Annapolis, Maryland

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Annapolis, Maryland
Flag of Annapolis, Maryland
Seal of Annapolis, Maryland
Nickname: "America's Sailing Capital" , "Naptown"
Location of Annapolis,  Maryland
County Anne Arundel County
Mayor Ellen O. Moyer (Dem)
 - Total
 - Water

19.7 km² (7.6 mi²)
2.3 km² (0.9 mi²) 11.7% 
 - City (2004)
 - Density
 - Metropolitan

Time zone Eastern (UTC –5)
WGS-84 (GPS)
 38.9782° N 76.4931° W
Official Website

Annapolis is the capital of Maryland, a state of the United States of America, and the county seat of Anne Arundel County. It is a city with a population of 36,217 according to the 2004 census. The city is a part of the Baltimore-Washington Metropolitan Area, It is situated on the Severn river about 2 miles from its entrance into Chesapeake Bay, 26 miles South by East from Baltimore and about the same distance East by North from Washington D.C.. It is also home to the United States Naval Academy and St. John's College.




Colonial & early United States (1649-1800)

Maryland State House

A settlement named Providence was founded on the north shore of the Severn River in 1649 by Puritan exiles from Virginia, led by William Stone. The settlers moved to a better-protected harbour on the south shore and the town bore in succession the names of Town at Proctor's, Town at the Severn, Anne Arundel's Towne after the wife of Lord Baltimore who died soon afterwards. It was only in 1694 when Sir Francis Nicholson moved the capital of the royal colony there, soon after the overthrow of the Catholic government of the lord proprietor, that the town received the name which is holds today, Annapolis, named for Princess Anne, soon to be the monarch of Great Britain; but it was not until 1708 that it was incorporated as a city. From the middle of the 18th century until the War of Independence, Annapolis was noted for its wealthy and cultivated society. The Maryland Gazette, which became an important weekly journal, was founded by Jonas Green in 1745; in 1769 a theatre was opened; during this period also the commerce was considerable, but declined rapidly after Baltimore, in 1780, was made a port of entry, and now oyster-packing is the city's only important industry.

Annapolis became the temporary capital of the United States after the signing of the Treaty of Paris in 1783. Congress was in session in the state house here from November 26, 1783 to June 3, 1784, and it was here on December 23, 1783 that General Washington resigned his commission as commander-in-chief of the Continental Army. In 1786 a convention, to which delegates from all the states of the Union were invited, was called to meet in Annapolis to consider measures for the better regulation of commerce; but delegates came from only five states (New York, Pennsylvania, Virginia, New Jersey, and Delaware), and the convention -- known afterward as the "Annapolis Convention" -- without proceeding to the business for which it had met, passed a resolution calling for another convention to meet at Philadelphia in the following year to amend the Articles of Confederation. By this Philadelphia convention, the present Constitution of the United States was framed.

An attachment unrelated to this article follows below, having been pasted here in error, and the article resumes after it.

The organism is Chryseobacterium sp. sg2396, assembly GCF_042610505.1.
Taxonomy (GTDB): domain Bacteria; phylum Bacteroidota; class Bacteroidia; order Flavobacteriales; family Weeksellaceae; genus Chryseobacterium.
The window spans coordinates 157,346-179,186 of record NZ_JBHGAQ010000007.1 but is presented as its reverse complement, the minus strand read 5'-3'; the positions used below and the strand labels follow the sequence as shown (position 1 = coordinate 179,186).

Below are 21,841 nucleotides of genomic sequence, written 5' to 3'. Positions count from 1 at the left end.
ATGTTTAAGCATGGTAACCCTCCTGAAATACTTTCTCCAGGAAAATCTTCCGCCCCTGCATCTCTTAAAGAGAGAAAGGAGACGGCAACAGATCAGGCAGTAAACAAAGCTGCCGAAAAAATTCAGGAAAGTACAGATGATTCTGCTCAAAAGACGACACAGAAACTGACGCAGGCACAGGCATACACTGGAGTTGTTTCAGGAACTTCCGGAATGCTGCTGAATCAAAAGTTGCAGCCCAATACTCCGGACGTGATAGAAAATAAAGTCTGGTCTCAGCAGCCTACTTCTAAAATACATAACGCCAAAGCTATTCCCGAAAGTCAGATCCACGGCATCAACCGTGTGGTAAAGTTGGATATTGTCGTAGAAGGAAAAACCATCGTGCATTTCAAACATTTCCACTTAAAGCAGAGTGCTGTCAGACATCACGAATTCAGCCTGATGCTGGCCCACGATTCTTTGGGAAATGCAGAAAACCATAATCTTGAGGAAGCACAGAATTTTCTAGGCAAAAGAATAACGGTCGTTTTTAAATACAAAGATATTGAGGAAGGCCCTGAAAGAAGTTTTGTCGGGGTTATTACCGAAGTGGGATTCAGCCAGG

Civil War era (1849-late 1800s)

During this period, a Prisoner of War Camp was set up in Annapolis. As the war continued, the camp expanded to have a nearby area where they would release some of the prisoners for parole. Many small houses which stand to this day remain from this period. The area is still referred to as Parole.

Contemporary (1900s to present)

Annapolis City Harbor
Annapolis City Harbor

To the north of the state house is a monument to Thurgood Marshall, the first black justice of the US Supreme Court and formerly a Maryland lawyer who won many important civil rights cases.

Close by are the state treasury building, erected late in the 17th century for the House of Delegates; Saint Anne's Protestant Episcopal church, in later colonial days a state church, a statue of Roger B. Taney (by W.H. Rinehart), and a statue of Baron Johann de Kalb.

There are a number of residences of 18th century architecture, and the names of several of the streets--such as King George's, Prince George's, Hanover, and Duke of Gloucester--recall the colonial days. The United States Naval Academy was founded here in 1845. Annapolis is the seat of Saint John's College, a non-sectarian institution supported in part by the state; it was opened in 1789 as the successor of King William's School, which was founded by an act of the Maryland legislature in 1696 and was opened in 1701. Its principal building, McDowell Hall, was originally intended for a governor's mansion; although £4000 current money was appropriated for its erection in 1742, it was not completed until after the War of Independence. In 1907 the college became the school of arts and sciences of the university of Maryland.